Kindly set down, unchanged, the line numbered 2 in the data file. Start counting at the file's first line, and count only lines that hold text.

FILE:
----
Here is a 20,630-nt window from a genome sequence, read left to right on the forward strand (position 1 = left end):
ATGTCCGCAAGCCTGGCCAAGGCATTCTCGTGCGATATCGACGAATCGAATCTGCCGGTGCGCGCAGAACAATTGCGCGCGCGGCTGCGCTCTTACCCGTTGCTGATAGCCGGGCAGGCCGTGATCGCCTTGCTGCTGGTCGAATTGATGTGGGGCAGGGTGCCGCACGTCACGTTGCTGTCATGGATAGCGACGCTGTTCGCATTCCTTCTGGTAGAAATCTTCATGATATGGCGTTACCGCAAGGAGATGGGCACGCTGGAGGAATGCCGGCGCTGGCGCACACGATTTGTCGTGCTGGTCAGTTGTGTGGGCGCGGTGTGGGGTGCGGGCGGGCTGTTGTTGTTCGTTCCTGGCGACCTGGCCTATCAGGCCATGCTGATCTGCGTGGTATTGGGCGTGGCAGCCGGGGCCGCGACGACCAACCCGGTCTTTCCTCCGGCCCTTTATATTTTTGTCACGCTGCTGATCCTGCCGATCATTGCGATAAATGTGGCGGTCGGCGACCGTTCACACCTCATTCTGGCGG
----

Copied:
ATGTCCGCAAGCCTGGCCAAGGCATTCTCGTGCGATATCGACGAATCGAATCTGCCGGTGCGCGCAGAACAATTGCGCGCGCGGCTGCGCTCTTACCCGTTGCTGATAGCCGGGCAGGCCGTGATCGCCTTGCTGCTGGTCGAATTGATGTGGGGCAGGGTGCCGCACGTCACGTTGCTGTCATGGATAGCGACGCTGTTCGCATTCCTTCTGGTAGAAATCTTCATGATATGGCGTTACCGCAAGGAGATGGGCACGCTGGAGGAATGCCGGCGCTGGCGCACACGATTTGTCGTGCTGGTCAGTTGTGTGGGCGCGGTGTGGGGTGCGGGCGGGCTGTTGTTGTTCGTTCCTGGCGACCTGGCCTATCAGGCCATGCTGATCTGCGTGGTATTGGGCGTGGCAGCCGGGGCCGCGACGACCAACCCGGTCTTTCCTCCGGCCCTTTATATTTTTGTCACGCTGCTGATCCTGCCGATCATTGCGATAAATGTGGCGGTCGGCGACCGTTCACACCTCATTCTGGCGG